Monday, November 1, 2010

Canon Movie Review: White Noise

The final movie of the Halloween weekend Horror Movie mini-marathon (even though Halloween is technically over, but nevertheless) is White Noise. This movie was suggested to be by my sister Maggie, and since I couldn't think of any reason not to watch it, I decided to check it out for myself. White Noise is a 2005 film directed by Geoffrey Sax and stars Michael Keaton (Batman), Chandra West, Deborah Kara Unger, and Ian McNeice. In White Noise, architect Jonathan Rivers (Keaton) is distraught after his wife Anna (West) passes away in a tragic accident. One day, a man named Raymond Price (McNeice) tells Rivers that he can hear his late wife Anna through electric voice phenomena or EVP, where supposedly the voices of the dead can be heard through the white noise of static on televisions and radios. Rivers is skeptical at first, but after a mysterious phone call from his late wife's cell phone, he meets up with Price and Rivers gets deeper and deeper into EVP, which produces some rather surprising results. A few notes about this movie, and there will be SPOILERS, so proceed with caution.

- Before I start slamming the movie and its incredibly thin plot full of holes, I'd like to take time to point out some of the things this movie did right. The cinematography was nicely done, and whoever decided on the lighting should be commended, as the settings of the film did more to add suspense than anything else. As Rivers gets deeper and deeper into his EVP studies, the movie becomes darker and darker, and it adds a layer of suspense to the film. The actors, particularly Keaton, weren't too bad. To be honest, I kind of expected Keaton to mail in his performance, but to his credit, he did try his best and he and the other actors almost made this a decent film.

- Now that I've complimented the film, let me start in on some of the problems this film has. One is that the pacing for White Noise is about as slow as Cecil Fielder. It seems as if half the movie is showing Micheal Keaton either sitting on his bed, sitting in front of his computer and television screens, standing in his house, or just staring out into space. Both the director Sax, and the script writer Niall Johnson have done most of their work in television, and to be honest, the story seemed to be a 60 minute TV episode stretched to 90 minutes, with nothing but filler put in for the remaining half hour.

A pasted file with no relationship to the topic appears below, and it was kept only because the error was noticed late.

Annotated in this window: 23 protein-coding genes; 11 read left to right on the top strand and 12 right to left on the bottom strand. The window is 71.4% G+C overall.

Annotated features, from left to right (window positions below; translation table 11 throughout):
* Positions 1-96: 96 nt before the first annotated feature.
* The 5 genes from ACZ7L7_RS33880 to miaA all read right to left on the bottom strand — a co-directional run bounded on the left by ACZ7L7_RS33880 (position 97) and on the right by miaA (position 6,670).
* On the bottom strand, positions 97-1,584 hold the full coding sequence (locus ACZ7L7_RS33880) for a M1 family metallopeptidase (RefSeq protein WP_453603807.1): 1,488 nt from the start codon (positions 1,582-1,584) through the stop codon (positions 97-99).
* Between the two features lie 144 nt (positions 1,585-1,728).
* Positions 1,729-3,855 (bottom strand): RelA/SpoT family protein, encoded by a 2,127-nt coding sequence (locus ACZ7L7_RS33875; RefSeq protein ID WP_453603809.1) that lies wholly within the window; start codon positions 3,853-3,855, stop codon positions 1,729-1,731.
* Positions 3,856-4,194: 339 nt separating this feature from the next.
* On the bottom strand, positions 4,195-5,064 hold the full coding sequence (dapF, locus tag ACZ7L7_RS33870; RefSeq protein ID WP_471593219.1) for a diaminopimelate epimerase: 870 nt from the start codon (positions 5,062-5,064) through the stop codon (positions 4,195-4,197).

- This movie does not seem to know what direction it wants to go in. The first half of the movie is devoted entirely to Rivers distraught over missing his wife and trying EVP just to communicate with his late wife and get some closure. Then in the second half, Rivers becomes some kind of crusader or something, trying to save people from dying because all of a sudden he can see living people in danger before they die through EVP. This sudden leap in logic is frustrating at the very least, as the movie expects the audience to accept that a relative neophyte at EVP like Rivers not only can see nearly clear images of the dead, but he also gets visions of future events all of a sudden. Um, ok then.

- The person that got a raw deal in this movie was Johnathan's son Mikey. First, his stepmother is missing for three weeks and eventually dies. Then, instead of his father becoming closer to his son, he gets so obsessed with EVP that he becomes neglectful of his son, sending Mikey to live with his mother and largely ignoring him during their weekend visits. Poor kid, even the movie doesn't spend much time on him.

- As I stated before, the actors did their best with the material presented, but other than Rivers and Price, none of the other characters in the film get any development. This is particularly true of Sara (Unger). At first, she's just a customer and friend of Price, but all of a sudden, she becomes a key part of the story with little explanation as to why. After Price passes, Sara becomes close with Rivers, although it's anyone's guess as to why she felt compelled to help Rivers instead of one of the hundred or so other people that Price had met with. As for her role in the ending, well, I'm not going to get into that only to say that it seemed utterly ridiculous.

Overall, the producers of this movie seemed to forget that it was supposed to be a horror movie, so they added in a whole bunch of plot twists that made no sense whatsoever and were quite dull to boot. The last 20 minutes or so of this film made little to no sense, and the climax of the film was disappointing. Yes, the film had a few strengths, and the whole EVP phenomenon could definitely be the basis of a good horror film, but unfortunately, this wasn't a good horror film. Overall, I'd give White Noise a 3.45 out of 10. Well, thanks for reading, and if you have any thoughts about this review or the movie White Noise, then feel free to tell me about them by leaving a comment. Also, if you have an idea for a future review or article, then send it to me via e-mail at or leave a comment.

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